In a nutshell: 28
more episodes of one of the best animated shows ever.
1941 to 1943, the Fleischer brothers released a series of Superman
cartoons that set the standard for animated action shows. In these
shorts Superman didn't move like a cartoon character; his actions were
realistic looking even when he was leaping into the air to fly to Lois
Lane's rescue. Not only was the animation excellent, but the
stories were dynamic and exciting too. Unfortunately, in the fifty
years following the first Fleischer Superman cartoons the art of adventure
show animation had not improved at all. No advancements were made,
and most of the shows were substantially worse than these early classics.
Sure there were some action oriented cartoons that were shown in the intervening
years, like Transformers and G.I. Joe, but while these had
a certain charm to them, they were little more than extended commercials
for toy lines. Crudely drawn with predictable plots and watered down
action scenes these latter offerings paled in comparison to the Fleischer's
early 40's material.
Then came Batman. In 1992 Batman: The
Animated Series debuted as the first worthy successor to the Fleischer
brothers. It is not exaggerating to state that this show revolutionized
cartoons; from the visual style of the show to the sophistication of the
scripts, this was ground breaking material that influenced many shows that
came after it.
Warner Brothers, after an abortive attempt to release the show on four
episode discs, is continuing to dispense this program in healthy 28 episode
chunks. Do to the vagaries of afternoon television, season sets aren't
really practical (there were 60 episodes in the first season, but only
10 in the second.) These sets of 28 episodes are a good solution.
They give a healthy dose of the show, but not at an unreasonable price.
The shows are presented in production order, not the order that they were
The episodes included in this set are:
Perchance to Dream
The Cape and Cowl Cons (should be "Conspiracy," but for some reason
they abbreviated it.)
Robin's Reckoning Part One
Robin's Reckoning Part Two
The Laughing Fish
Night of the Ninja
Cat Scratch Fever
The Strange Secret of Bruce Wayne
Heart of Steel Part One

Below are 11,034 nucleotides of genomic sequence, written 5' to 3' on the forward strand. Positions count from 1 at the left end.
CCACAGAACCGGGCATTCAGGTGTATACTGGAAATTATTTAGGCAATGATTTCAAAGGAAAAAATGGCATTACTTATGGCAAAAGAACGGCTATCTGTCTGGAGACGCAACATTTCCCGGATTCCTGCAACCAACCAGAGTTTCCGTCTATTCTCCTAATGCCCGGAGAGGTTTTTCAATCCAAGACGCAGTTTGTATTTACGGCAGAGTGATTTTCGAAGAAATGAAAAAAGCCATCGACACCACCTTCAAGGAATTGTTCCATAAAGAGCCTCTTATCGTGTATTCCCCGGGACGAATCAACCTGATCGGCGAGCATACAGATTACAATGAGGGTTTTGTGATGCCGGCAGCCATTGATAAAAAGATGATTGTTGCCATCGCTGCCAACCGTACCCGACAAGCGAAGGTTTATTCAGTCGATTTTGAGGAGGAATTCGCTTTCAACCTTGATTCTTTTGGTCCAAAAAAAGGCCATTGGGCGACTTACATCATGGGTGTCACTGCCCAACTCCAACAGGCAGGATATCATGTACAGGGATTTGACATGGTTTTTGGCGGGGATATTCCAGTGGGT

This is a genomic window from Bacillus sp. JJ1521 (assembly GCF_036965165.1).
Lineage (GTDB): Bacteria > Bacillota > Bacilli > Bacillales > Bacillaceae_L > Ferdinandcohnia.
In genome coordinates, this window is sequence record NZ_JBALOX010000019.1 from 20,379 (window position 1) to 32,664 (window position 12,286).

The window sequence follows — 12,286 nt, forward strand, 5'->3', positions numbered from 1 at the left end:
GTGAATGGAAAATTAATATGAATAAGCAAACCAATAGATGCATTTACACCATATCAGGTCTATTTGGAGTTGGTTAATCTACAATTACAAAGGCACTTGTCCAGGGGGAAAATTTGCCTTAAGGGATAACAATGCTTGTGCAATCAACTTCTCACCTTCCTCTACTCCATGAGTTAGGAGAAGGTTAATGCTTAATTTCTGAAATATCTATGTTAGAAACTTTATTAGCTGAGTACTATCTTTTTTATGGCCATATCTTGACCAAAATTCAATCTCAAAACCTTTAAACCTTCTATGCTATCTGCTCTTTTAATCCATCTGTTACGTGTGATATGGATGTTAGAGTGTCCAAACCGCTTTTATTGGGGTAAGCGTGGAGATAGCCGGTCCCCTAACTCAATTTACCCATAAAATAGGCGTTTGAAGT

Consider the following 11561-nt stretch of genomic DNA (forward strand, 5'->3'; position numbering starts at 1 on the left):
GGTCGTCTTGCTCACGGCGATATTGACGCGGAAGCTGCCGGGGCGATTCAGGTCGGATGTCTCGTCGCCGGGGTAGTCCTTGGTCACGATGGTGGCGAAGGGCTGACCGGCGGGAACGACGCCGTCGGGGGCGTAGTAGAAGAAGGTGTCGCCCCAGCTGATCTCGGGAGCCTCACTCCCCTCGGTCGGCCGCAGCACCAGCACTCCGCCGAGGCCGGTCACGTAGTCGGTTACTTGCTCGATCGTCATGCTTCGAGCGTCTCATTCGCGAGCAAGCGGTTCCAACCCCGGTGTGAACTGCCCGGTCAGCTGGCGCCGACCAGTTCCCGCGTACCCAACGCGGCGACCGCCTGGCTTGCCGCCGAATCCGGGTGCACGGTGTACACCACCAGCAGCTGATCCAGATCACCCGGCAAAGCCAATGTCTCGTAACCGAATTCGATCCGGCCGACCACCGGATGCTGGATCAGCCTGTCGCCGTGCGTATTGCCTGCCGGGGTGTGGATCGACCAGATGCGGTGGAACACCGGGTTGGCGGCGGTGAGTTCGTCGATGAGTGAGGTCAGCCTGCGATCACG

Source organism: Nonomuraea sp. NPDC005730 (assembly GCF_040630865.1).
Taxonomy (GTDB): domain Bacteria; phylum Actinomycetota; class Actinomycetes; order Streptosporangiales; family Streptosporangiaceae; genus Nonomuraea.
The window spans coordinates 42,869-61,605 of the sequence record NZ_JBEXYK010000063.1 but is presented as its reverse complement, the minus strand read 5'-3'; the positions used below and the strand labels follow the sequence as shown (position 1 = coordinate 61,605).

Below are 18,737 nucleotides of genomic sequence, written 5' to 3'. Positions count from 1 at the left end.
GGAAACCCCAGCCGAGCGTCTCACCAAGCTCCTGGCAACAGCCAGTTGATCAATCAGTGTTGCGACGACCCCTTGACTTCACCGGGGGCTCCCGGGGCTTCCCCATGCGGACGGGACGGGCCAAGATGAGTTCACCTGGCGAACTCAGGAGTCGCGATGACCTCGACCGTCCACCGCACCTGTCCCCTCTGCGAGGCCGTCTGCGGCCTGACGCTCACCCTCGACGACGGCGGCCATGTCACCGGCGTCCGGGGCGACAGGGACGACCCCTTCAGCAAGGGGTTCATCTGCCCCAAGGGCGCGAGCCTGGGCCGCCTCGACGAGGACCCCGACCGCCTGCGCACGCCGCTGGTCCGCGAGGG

Heart of Steel Part Two
If You're So Smart, Why Aren't You Rich?
Moon of the Wolf
Day of the Samurai
Terror in the Sky
Almost Got 'im
Birds of A Feather
What is Reality?
I Am the Night
The Man Who Killed Batman
Paging the Crime Doctor
Harley & Ivy
This set has
the show at the absolute top of its form. There isn't a lame show
in the bunch, and many of the episodes in this set are destine to become
classics. Prechance to Dream, the second show in the set,
is a wonderful look at what might have happened if Bruce Wayne's parents
hadn't been killed. After being knock out while chasing some crooks,
Bruce wakes up at home, uncertain as to how he got there. He's surprised
to find that the entrance to the Batcave is blocked, but even more astonished
to discover that his mother and father are still alive. Bruce must
figure out what going on, but in doing so, he knows he'll ruin the happiness
that he's discovered. (This show is based on the excellent Superman
comic story "The Man Who has Everything" written by Alan Moore.)
Almost Got 'im, probably my favorite show of the series.
This story takes place during a "villain's night out" where Batman's main
enemies aren't committing crimes. They are all sitting around a table
in a bar playing poker, relaxing. While talking, the conversation
turns to Batman of corse. Like a group of fisherman swapping stories,
each crook takes a turn telling the time that they were closest to killing
Batman. The little vignettes were all full of action, and the framing
story was very funny. A great combination, with an excellent ending
The Batman's background story takes is fleshed out in a couple of episodes
too. His early training plays an important part in Night of the
Ninja, and I Am the Night introduces Dr. Leslie Thompkins who
is an important person from when Bruce was young. Viewers get to
find out just where the Batmoblie came from in The Mechanic, a great
show that explains some aspects of Batman's world that usually gets glossed